Climate change: How World War One shipwrecks help renewable energy

Gwynt y Mor wind farm Image copyright Getty Images
Image caption Could the scanning of the seabed lead to more offshore energy projects like Gwynt y Mor?

A study mapping hundreds of shipwrecks around the Welsh coast is crucial for the development of green energy, a university scientist has said.

Sonar is being used to survey ships which sank during World War One, but green projects are benefitting from data about tides and the seabed.

Bangor University's Dr Mike Roberts said the coast had "unique" qualities for marine energy.

Renewable UK said it was "incredibly important" for offshore energy.

Using multi-beam sonar on a research vessel called the Prince Madog, the team has surveyed more than 300 shipwrecks in the Irish Sea, with many of those being sunk in World War One.

"While these wartime relics can provide valuable information to historians and archaeologists, they may also help lead to the birth of a new industry," Dr Roberts said.

"The data we're collecting is providing unique insights into how these wrecks influence physical and biological processes in the marine environment.

"Every one has its own story."

Image copyright Bangor University
Image caption The Amlwch Rose sunk in 1940, killing 10, and is just north of the offshore wind site Gwynt y Mor off the north Wales coast

By looking at the wrecks, scientists can assess how structures have been affected by being in water for the past 100 years.

Energy that can be generated at sea - such as offshore wind, tidal, wave, tidal ranges and turbines - "needs an understanding" of the seabed, Dr Roberts said.

The research has already been used for two projects - Morlais marine energy, a tidal stream energy scheme off the coast of Anglesey and a wave energy project south of Pembrokeshire, where construction on a test site is set to begin in 2020.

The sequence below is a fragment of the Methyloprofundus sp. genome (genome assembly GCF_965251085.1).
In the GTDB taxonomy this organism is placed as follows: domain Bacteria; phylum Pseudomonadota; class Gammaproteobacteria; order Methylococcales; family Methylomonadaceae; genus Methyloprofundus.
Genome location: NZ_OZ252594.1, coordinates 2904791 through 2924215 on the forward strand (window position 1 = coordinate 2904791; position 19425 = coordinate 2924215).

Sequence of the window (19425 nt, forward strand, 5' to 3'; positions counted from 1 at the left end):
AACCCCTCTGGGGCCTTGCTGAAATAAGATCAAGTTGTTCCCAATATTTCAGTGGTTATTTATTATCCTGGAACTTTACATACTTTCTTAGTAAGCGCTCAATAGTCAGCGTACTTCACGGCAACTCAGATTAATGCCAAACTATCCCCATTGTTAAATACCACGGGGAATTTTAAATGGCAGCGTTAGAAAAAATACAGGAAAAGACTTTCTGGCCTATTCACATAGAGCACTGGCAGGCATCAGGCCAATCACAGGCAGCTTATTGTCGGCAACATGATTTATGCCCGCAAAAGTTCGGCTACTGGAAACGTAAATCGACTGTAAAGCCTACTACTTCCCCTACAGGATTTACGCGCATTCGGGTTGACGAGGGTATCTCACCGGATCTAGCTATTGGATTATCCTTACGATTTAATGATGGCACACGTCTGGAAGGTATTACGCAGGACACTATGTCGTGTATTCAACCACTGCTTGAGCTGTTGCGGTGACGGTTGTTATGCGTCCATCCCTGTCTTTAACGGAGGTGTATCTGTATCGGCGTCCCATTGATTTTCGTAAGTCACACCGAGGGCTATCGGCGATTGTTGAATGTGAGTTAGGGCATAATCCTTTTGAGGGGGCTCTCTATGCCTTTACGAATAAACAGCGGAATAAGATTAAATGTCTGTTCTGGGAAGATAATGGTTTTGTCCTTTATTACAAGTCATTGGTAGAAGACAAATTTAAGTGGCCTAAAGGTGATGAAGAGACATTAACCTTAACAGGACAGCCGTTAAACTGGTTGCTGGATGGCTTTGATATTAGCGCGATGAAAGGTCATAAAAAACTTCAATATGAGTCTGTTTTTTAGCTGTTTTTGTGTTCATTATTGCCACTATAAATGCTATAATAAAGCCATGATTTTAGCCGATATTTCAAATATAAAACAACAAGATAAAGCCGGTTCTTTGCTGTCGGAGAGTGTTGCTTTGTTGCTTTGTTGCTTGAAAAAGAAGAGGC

Image copyright Bangor University
Image caption The SS Dalewood, which was sunk off the coast of Holyhead in 1918, is shorter than scientists expected

Dr Roberts said: "The ambition in Wales is to generate energy from the sea. It's a unique place to do it because not everywhere has got strong currents, big waves or tidal surges, but you get all of that in Wales.

"If you're going to put lots of machines on the seabed we need to know the impact on the seabed. It could sink or get buried in sediment.

"We're hoping to inform them through research about the seabed - what ships are there and the most stable places to do this."

Rhys Jones, head of Renewable UK Cymru, said: "This sort of thing is incredibly important because offshore wind is clearly going to make an increasing contribution to both Wales and the UK renewable energy generating capacity over the coming decades.

"There's the potential for the development to go out into deeper water because of the increasing capabilities of the turbines themselves, so technology like this has a real part to play in the future of offshore wind development."

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